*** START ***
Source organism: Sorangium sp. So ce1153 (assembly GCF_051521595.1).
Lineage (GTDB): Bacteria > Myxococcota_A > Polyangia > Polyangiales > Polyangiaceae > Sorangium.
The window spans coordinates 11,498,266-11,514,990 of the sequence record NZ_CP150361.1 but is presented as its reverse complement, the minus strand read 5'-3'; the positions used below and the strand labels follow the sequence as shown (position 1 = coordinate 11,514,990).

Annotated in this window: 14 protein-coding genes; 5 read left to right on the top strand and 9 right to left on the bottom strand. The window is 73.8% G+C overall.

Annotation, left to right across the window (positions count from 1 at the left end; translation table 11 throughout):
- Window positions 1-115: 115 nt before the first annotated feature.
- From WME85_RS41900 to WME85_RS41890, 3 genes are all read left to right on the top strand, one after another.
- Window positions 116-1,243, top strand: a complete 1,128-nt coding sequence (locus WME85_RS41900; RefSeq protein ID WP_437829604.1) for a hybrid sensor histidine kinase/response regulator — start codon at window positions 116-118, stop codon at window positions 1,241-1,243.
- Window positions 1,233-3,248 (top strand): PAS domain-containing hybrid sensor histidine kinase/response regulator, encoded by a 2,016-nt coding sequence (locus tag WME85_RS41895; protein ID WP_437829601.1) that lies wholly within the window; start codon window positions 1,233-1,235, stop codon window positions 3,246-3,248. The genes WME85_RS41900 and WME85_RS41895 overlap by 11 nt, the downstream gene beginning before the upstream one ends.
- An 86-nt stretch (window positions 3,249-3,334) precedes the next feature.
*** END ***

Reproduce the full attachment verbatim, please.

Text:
Source organism: Sorangium sp. So ce1153 (assembly GCF_051521595.1).
Lineage (GTDB): Bacteria > Myxococcota_A > Polyangia > Polyangiales > Polyangiaceae > Sorangium.
The window spans coordinates 11,498,266-11,514,990 of the sequence record NZ_CP150361.1 but is presented as its reverse complement, the minus strand read 5'-3'; the positions used below and the strand labels follow the sequence as shown (position 1 = coordinate 11,514,990).

Annotated in this window: 14 protein-coding genes; 5 read left to right on the top strand and 9 right to left on the bottom strand. The window is 73.8% G+C overall.

Annotation, left to right across the window (positions count from 1 at the left end; translation table 11 throughout):
- Window positions 1-115: 115 nt before the first annotated feature.
- From WME85_RS41900 to WME85_RS41890, 3 genes are all read left to right on the top strand, one after another.
- Window positions 116-1,243, top strand: a complete 1,128-nt coding sequence (locus WME85_RS41900; RefSeq protein ID WP_437829604.1) for a hybrid sensor histidine kinase/response regulator — start codon at window positions 116-118, stop codon at window positions 1,241-1,243.
- Window positions 1,233-3,248 (top strand): PAS domain-containing hybrid sensor histidine kinase/response regulator, encoded by a 2,016-nt coding sequence (locus tag WME85_RS41895; protein ID WP_437829601.1) that lies wholly within the window; start codon window positions 1,233-1,235, stop codon window positions 3,246-3,248. The genes WME85_RS41900 and WME85_RS41895 overlap by 11 nt, the downstream gene beginning before the upstream one ends.
- An 86-nt stretch (window positions 3,249-3,334) precedes the next feature.